|Trenton Meacham and Nanterre were crowned champions in France after an incredible play-off run|
No matter what happens in leagues around Europe that are yet to conclude, newly crowned French champions Nanterre can rest assured that they have been responsible for the biggest surprise of the season in the continent.
Nanterre, a club that only returned to the French top flight in 2011 and finished the Pro A Regular Season in eighth place, defeated favourites Strasbourg 83-77 on Saturday night to clinch the play-off Finals series 3-1 and claim the first Pro A league title in club history.
The fact that the eventual champions bounced back to win three straight encounters against second-placed Strasbourg, one of them on the road, after losing Game 1 in the series by a devastating 34-point margin, is not even their biggest achievement in this post-season.
In order to earn their shot at the title, Nanterre first swept Regular Season winners and EuroChallenge semi-finalists BCM Gravelines Dunkerque in the quarter-finals; they then proceeded by inflicting a similar shock to reigning champions Chalon/Saone, in their semi-final series.
When they lost that first game in the finals, many believed natural order had finally been restored.
The Nanterre coaching staff and players thought otherwise and just two days later, again in Strasbourg, they surprised their hosts 84-79 to gain the home-court advantage in the series and then made the most of it by winning the following the next two games at home.
"I find it hard to realise what has just happened, it will take some time," Nanterre head coach Pascal Donnadieu admitted to sport24.com after Saturday's triumph.
"I had set as a rule to not think about winning the title, to just stay focused on what happens on the court until the last second so right now obviously it is a bit difficult for it to sink in.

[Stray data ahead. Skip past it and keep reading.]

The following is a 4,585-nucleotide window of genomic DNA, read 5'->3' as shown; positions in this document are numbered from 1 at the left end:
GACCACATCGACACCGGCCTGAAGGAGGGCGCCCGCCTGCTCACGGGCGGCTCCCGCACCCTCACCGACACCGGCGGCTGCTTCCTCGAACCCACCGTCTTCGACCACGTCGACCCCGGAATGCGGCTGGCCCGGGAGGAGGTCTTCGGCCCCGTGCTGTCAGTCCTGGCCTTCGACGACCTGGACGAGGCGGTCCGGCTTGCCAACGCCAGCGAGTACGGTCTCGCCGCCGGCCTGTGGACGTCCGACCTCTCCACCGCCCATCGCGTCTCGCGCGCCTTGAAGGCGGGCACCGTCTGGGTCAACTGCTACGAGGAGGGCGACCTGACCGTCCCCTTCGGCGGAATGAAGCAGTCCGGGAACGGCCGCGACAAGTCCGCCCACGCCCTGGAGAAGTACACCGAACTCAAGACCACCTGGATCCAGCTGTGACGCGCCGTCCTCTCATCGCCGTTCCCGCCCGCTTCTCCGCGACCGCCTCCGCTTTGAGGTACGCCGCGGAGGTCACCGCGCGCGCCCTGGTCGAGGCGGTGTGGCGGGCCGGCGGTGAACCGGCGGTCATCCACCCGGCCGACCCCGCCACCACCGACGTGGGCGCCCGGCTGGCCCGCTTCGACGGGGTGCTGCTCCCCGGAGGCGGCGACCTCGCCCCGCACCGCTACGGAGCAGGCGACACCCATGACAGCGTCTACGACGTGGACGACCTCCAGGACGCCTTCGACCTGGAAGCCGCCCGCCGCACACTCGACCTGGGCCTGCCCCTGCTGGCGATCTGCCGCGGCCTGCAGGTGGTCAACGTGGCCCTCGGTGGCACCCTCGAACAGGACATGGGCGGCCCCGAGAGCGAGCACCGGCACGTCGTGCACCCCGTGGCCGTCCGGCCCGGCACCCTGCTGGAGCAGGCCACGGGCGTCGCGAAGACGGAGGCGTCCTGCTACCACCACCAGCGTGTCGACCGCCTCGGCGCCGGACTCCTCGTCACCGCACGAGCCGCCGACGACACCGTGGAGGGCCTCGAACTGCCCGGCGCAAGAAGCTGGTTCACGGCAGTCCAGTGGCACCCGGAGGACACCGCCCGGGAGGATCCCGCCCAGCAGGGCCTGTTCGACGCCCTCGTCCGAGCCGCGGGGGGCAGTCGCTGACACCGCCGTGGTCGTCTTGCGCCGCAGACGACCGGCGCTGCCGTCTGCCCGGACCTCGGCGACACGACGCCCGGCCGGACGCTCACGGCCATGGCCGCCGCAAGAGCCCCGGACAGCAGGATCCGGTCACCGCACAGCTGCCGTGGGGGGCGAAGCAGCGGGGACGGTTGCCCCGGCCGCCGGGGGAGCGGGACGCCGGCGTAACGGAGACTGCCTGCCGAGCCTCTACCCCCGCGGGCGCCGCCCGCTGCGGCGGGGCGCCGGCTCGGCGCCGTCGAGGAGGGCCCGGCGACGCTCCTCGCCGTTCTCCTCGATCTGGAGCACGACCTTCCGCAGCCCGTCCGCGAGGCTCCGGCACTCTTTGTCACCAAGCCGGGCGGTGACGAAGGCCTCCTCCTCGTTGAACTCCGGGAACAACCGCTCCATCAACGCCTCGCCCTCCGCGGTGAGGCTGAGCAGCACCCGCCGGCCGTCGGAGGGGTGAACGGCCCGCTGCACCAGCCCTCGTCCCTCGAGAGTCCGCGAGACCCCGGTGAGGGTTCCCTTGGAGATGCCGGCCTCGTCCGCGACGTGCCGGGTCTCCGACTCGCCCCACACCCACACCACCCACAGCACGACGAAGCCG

"It's been over a month that we have been living in a dream. It started with the victory at Gravelines, in the quarter-finals.
"Since then we have accumulated performances like that and great moments of communion as a team and with the fans when we played at home.
"I remember one more thing, perhaps a bit pretentious for once, that we won the game thanks to the quality of our collective.
"For a coach, to be able to rely on a group, to ensure that his players play as one, it's obviously very satisfying," a still over-the-moon Donnadieu added.
Nanterre played their two home games in the Finals at Stade Pierre de Coubertin in Paris, rather than their usual home arena in the outskirts of the French capital, in order to satisfy demand from their fans.
In the deciding Game 4, pressure seemed to weigh heavy on their shoulders at the start, as they scored only 14 points in the opening frame and Strasbourg took a five-point lead.
The hosts however stepped up and produced an explosive second quarter, in which they outscored their opponents 26-17 to take control of the clash and while they did not manage to pull away and build a double-digit cushion, they never abolished the lead until the final buzzer.
Winger David Lighty, who was named MVP of the Finals, led the way for Nanterre with 21 points on 7-for-13 shooting from the floor and added three rebounds and two assists, while 22-year-old French point guard Jérémy Nzeulie went three-for-five from three-point range and finished with 17 points and Chris Warren had 13.